• All Guides expenses.
Cost does not include:
  • Alpine Insurance (Contact BMC)
  • Travel to the Alps.

Kit Requirements

Alps Kit List


For the Alps it is essential to have a warm and stiff soled boot. The warmth of the boot is important on high snowy peaks. Boots can be hired, but it is better to arrive with your own well broken-in footwear, in order to avoid problems. They must not be smooth soled or very flexible. Go for a B2 for general alpinism or B3 if you intend climbing more technical routes. Lightweight fabric boots are not recommended.


These should be ten or twelve pointers with front points. They should fit the boots you will be wearing! Rigid C3 crampons 'ball up' badly and are not recommended for that reason. Completely stiff crampons are not good for long treks. C2 Petzl-Charlet mixed points with toe straps and heel
' cup' are good, as are Grivel G10. Heel 'cups' tend to be more sure-fitting than heel clips on some boots. Carry your crampons in a bag, rubber nipple crampon covers are very fiddly and time consuming. Please have anti-balling plates fitted to your crampons. A C1 crampon with straps all round can be used on stiffer boots.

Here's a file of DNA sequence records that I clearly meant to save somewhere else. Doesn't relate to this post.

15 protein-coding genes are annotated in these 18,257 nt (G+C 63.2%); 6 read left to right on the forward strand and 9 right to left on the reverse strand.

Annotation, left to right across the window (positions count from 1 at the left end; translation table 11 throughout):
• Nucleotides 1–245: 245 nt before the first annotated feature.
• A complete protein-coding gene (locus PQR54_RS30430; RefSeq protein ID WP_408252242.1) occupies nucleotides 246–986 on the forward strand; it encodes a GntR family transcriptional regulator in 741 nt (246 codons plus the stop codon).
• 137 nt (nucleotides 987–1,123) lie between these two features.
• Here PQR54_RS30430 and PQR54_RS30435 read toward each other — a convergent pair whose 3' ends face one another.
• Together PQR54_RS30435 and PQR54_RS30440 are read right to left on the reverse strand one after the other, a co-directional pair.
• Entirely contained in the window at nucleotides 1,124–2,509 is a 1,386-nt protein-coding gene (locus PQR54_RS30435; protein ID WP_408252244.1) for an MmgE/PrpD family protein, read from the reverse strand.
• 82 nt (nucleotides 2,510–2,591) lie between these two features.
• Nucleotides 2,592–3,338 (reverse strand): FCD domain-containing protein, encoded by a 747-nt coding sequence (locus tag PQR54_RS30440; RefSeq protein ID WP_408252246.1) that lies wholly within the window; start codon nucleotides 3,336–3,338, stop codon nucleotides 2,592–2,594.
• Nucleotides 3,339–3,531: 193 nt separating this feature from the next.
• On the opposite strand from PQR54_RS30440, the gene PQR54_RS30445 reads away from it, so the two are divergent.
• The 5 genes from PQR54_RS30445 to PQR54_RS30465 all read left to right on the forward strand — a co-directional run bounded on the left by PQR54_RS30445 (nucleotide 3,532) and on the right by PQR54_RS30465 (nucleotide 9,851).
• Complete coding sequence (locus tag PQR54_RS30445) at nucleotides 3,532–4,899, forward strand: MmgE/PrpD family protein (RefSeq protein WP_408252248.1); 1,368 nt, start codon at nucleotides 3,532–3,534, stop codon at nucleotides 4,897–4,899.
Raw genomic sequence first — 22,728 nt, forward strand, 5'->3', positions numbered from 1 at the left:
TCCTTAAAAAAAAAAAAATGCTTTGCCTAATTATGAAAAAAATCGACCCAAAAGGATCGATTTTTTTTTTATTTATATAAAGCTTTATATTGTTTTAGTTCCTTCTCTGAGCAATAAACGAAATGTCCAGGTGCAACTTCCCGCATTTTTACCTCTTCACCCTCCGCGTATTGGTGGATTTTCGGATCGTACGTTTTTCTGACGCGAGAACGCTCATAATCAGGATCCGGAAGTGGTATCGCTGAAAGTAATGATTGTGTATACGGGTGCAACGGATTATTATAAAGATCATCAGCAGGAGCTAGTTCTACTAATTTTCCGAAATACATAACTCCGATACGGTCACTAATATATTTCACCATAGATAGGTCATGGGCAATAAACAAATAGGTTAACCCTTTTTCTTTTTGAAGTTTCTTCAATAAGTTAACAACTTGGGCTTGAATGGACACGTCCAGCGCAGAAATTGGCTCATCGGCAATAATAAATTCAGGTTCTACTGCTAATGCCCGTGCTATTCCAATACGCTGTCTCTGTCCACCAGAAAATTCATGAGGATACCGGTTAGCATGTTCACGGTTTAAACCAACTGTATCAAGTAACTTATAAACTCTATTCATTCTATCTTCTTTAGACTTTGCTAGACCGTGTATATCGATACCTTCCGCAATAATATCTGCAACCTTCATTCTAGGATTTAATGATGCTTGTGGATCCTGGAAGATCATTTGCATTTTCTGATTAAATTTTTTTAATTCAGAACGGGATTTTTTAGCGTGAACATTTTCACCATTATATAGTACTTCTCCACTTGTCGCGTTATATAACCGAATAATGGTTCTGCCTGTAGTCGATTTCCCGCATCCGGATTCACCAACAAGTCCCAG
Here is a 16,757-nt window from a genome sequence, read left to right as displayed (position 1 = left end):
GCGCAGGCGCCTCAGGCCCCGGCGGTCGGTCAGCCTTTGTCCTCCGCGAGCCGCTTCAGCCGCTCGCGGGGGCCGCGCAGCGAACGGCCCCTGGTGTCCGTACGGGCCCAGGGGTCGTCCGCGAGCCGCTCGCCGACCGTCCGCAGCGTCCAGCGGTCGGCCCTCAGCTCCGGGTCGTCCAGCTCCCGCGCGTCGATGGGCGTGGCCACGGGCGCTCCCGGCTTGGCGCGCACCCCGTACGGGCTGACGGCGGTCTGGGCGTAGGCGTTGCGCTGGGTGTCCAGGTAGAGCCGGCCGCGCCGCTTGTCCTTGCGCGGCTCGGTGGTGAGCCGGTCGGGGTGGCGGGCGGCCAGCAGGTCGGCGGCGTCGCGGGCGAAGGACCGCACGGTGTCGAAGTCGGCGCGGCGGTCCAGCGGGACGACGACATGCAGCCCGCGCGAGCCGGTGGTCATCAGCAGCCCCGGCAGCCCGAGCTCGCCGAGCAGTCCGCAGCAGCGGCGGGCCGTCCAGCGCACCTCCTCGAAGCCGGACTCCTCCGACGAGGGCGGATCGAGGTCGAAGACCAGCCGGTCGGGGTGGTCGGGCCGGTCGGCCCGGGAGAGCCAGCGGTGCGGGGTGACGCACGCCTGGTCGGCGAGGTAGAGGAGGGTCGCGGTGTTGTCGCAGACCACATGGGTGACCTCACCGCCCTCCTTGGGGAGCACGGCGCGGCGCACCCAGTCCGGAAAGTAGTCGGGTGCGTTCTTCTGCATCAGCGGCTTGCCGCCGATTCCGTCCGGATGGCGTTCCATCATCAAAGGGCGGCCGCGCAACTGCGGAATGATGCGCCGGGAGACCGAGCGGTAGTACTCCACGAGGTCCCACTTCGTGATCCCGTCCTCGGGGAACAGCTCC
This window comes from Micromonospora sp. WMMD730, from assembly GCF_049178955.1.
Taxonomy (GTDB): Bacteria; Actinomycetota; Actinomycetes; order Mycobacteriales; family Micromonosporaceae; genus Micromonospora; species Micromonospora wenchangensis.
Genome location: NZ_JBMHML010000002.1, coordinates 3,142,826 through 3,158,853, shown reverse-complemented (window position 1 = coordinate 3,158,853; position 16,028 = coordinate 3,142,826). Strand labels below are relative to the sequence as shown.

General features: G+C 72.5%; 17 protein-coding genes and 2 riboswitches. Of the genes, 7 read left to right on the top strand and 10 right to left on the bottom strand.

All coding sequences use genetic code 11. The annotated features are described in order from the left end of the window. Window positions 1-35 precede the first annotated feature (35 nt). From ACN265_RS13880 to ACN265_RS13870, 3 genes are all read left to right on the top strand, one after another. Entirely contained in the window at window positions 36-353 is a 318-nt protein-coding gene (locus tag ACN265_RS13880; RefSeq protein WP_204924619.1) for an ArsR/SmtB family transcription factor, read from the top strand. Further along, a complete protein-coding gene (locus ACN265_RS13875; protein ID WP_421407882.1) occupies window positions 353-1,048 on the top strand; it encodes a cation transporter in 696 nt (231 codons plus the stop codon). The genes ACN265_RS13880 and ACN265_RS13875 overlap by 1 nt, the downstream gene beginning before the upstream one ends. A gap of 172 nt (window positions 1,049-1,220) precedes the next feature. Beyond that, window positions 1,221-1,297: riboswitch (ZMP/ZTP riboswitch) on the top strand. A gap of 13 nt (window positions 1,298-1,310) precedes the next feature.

ice axe

Alpine axes should be around 60/70cms in length. Shorter tools are needed if steep climbing is envisaged.

Essential. Adjustable leg loops are preferred for ease of fitting. The Black Diamond 'Bod' is good.


Essential. Adjustable leg loops are preferred for ease of fitting. The Black Diamond 'Bod' is good.

Waterproof Jacket and Trousers
The trousers should have a full length leg zip for ease of fitting over boots and crampons. Lightweight waterproofs are often better in the Alps as they spend most of the time in your rucsac.

A lightweight pair of gaiters (not Yeti's) are essential at times.


A medium volume sac of 45/55 litres is best. Plastic bag liners are useful. Buy a rucsac without too many complicated straps and buckles. Large hip supports often hinder harness fitting and add to the weight, as do internal metal stiffeners.